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04.03.2015


Animal study: combo Melissa officinalis and Passiflora caerulea inhibits stress-related cortisol

If you're under heavy psychological stress, tea made from dried lemon balm [Latin name Melissa officinalis] and passion flower [Passiflora caerulea] can help limit rising levels of cortisol, the stress hormone. Researchers at the University of Talca in Chile made the discovery after doing experiments with mice.

Animal study: combo Melissa officinalis and Passiflora caerulea inhibits stress-related cortisol
Study
Both Melissa officinalis and Passiflora caerulea are herbs known for their sedative properties. That's why the Chilean supplements manufacturer Knop Laboratorios [knoplabs.com] puts dried material from both of these herbs in its Melipass. The ratio between the two herbs is 1:1.

The researchers took the ingredients out of the Melipass capsules and boiled them for 10 minutes. They filtered the tea and then gave it to the mice to drink.


Animal study: combo Melissa officinalis and Passiflora caerulea inhibits stress-related cortisol Animal study: combo Melissa officinalis and Passiflora caerulea inhibits stress-related cortisol

Melissa officinalis

Passiflora caerulea

Components include caffeic acid, luteolin, rosmarinic acid, ferulic acid, hydroxycinnamic acid

Components include chrysin, luteolin, apigenin, GABA


The researchers subjected half of their lab animals to psychological stress daily for a month. They did this by keeping the animals in restricted tubes (as though they were straitjacketed) without food or drink for five hours every day.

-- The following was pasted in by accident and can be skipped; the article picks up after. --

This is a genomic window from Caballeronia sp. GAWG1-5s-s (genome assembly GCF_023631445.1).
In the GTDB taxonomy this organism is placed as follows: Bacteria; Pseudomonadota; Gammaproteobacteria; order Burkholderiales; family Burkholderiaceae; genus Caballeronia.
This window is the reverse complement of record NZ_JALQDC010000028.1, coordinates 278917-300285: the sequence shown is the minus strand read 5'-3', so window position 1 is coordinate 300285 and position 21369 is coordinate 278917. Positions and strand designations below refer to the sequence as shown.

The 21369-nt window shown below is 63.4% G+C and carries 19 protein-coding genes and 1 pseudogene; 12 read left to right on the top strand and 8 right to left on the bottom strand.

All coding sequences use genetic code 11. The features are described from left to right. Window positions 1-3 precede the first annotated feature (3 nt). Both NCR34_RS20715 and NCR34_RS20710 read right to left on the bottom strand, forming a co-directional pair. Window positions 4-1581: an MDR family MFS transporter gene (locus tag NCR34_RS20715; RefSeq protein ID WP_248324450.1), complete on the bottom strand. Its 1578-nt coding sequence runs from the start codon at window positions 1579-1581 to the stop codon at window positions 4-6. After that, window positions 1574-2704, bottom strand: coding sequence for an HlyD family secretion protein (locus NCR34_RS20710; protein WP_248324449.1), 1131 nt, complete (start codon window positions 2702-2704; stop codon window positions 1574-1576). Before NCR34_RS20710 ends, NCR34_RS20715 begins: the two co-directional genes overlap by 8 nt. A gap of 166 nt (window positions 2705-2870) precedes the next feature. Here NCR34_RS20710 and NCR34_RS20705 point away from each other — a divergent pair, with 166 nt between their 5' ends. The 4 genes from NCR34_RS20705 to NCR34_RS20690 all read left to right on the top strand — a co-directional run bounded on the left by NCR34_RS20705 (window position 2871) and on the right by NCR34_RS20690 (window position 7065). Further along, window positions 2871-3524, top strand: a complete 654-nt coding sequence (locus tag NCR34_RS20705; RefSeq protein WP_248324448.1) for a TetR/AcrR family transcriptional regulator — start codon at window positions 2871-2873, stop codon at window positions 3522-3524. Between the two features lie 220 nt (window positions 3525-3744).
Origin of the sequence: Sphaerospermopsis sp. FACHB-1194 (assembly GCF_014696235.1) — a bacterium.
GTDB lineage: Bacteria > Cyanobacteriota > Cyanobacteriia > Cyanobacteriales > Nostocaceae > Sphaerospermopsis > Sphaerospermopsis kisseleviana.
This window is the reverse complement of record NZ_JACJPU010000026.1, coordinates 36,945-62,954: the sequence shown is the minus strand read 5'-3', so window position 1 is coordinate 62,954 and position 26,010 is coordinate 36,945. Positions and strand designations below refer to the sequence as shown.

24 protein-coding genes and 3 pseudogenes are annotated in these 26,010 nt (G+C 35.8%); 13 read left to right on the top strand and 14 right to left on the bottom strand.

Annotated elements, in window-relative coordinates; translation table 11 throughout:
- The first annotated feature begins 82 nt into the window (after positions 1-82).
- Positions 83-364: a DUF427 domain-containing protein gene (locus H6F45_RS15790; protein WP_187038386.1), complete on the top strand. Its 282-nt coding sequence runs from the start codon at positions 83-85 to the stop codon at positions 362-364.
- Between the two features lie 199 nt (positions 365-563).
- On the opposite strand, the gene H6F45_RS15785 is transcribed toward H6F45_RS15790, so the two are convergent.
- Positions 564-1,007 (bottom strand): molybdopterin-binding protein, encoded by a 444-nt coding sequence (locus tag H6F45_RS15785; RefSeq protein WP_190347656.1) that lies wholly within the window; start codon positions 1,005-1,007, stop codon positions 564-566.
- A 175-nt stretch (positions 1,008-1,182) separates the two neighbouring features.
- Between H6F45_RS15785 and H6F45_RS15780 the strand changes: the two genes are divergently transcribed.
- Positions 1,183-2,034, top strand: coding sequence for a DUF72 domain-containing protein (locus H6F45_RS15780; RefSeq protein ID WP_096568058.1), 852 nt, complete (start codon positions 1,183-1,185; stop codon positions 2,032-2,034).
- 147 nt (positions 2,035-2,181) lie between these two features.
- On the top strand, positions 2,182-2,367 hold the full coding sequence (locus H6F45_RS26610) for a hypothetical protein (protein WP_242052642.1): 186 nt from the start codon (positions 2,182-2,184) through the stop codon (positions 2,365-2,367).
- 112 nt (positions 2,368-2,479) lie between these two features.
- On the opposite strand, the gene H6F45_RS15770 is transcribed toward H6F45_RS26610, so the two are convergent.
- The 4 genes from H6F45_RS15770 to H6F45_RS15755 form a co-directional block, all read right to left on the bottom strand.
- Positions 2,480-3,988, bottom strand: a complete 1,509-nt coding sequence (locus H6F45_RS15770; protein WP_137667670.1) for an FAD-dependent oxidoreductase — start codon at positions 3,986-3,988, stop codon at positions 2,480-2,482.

Half of the mice that were subjected to stress and half of the other group were given the tea made from Melissa officinalis and Passiflora caerulea.

Results
The figure below shows that stress caused the mice's concentration of corticosterone to rise, but that drinking the herbal tea reduced the increase by over half.

Corticosterone is the most important stress hormone in mice. The human equivalent is cortisol. You'd expect that, if tea containing Melissa officinalis and Passiflora caerulea inhibits the production of corticosterone in mice, that the same tea would inhibit the production of cortisol in humans.


Animal study: combo Melissa officinalis and Passiflora caerulea inhibits stress-related cortisol


Animal study: combo Melissa officinalis and Passiflora caerulea inhibits stress-related cortisol


Conclusion
Going by the results of this study, if you are thinking of using tea containing Melissa officinalis and Passiflora caerulea as a stress reducer, you'll need to drink a couple of cups a day made from about 3 g dried Melissa officinalis and 3 g dried Passiflora caerulea.

And if you're planning on doing so for longer than a couple of consecutive days, it's probably a good idea to boil the tea for a long time to make sure you obtain a well purified extract. Passiflora caerulea and its close relative Passiflora incarnate contain the toxic cyanogenic glycosides etraphyllin B and epi-tetraphyllin B. [Phytochemistry 1982 21(9) 2277-2285.] The quantities are miniscule, but even so… You can neutralise most of these compounds by boiling the tea for about 15 minutes.

Source:
Int J Clin Exp Med. 2013 Jun 26;6(6):444-51.

More:
Melissa officinalis is a smart drug 08.02.2013